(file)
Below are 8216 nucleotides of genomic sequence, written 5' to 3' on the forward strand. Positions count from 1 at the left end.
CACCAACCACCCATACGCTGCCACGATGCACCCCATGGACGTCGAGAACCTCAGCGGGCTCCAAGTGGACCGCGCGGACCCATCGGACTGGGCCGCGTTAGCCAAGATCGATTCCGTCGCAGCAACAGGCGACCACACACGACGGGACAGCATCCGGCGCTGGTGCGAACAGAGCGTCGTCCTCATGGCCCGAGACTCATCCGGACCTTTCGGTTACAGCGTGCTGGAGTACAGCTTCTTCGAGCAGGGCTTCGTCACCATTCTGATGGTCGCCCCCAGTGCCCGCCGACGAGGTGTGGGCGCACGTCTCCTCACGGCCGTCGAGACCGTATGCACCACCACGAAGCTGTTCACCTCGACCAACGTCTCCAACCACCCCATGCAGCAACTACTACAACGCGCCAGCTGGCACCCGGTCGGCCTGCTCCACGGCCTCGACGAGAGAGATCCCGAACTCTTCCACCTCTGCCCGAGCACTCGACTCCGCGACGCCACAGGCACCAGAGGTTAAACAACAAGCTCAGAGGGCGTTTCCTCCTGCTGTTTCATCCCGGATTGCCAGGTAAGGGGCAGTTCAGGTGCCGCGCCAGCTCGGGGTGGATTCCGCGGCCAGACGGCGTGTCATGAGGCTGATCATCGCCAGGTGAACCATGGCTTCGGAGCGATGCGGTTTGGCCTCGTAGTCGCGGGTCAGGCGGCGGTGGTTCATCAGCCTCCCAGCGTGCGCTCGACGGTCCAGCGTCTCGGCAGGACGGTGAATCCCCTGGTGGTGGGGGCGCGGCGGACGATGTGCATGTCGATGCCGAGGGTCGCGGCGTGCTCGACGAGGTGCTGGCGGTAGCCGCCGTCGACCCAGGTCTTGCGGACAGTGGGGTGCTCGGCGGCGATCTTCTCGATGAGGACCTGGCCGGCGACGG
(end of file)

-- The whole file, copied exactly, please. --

Below are 8216 nucleotides of genomic sequence, written 5' to 3' on the forward strand. Positions count from 1 at the left end.
CACCAACCACCCATACGCTGCCACGATGCACCCCATGGACGTCGAGAACCTCAGCGGGCTCCAAGTGGACCGCGCGGACCCATCGGACTGGGCCGCGTTAGCCAAGATCGATTCCGTCGCAGCAACAGGCGACCACACACGACGGGACAGCATCCGGCGCTGGTGCGAACAGAGCGTCGTCCTCATGGCCCGAGACTCATCCGGACCTTTCGGTTACAGCGTGCTGGAGTACAGCTTCTTCGAGCAGGGCTTCGTCACCATTCTGATGGTCGCCCCCAGTGCCCGCCGACGAGGTGTGGGCGCACGTCTCCTCACGGCCGTCGAGACCGTATGCACCACCACGAAGCTGTTCACCTCGACCAACGTCTCCAACCACCCCATGCAGCAACTACTACAACGCGCCAGCTGGCACCCGGTCGGCCTGCTCCACGGCCTCGACGAGAGAGATCCCGAACTCTTCCACCTCTGCCCGAGCACTCGACTCCGCGACGCCACAGGCACCAGAGGTTAAACAACAAGCTCAGAGGGCGTTTCCTCCTGCTGTTTCATCCCGGATTGCCAGGTAAGGGGCAGTTCAGGTGCCGCGCCAGCTCGGGGTGGATTCCGCGGCCAGACGGCGTGTCATGAGGCTGATCATCGCCAGGTGAACCATGGCTTCGGAGCGATGCGGTTTGGCCTCGTAGTCGCGGGTCAGGCGGCGGTGGTTCATCAGCCTCCCAGCGTGCGCTCGACGGTCCAGCGTCTCGGCAGGACGGTGAATCCCCTGGTGGTGGGGGCGCGGCGGACGATGTGCATGTCGATGCCGAGGGTCGCGGCGTGCTCGACGAGGTGCTGGCGGTAGCCGCCGTCGACCCAGGTCTTGCGGACAGTGGGGTGCTCGGCGGCGATCTTCTCGATGAGGACCTGGCCGGCGACGG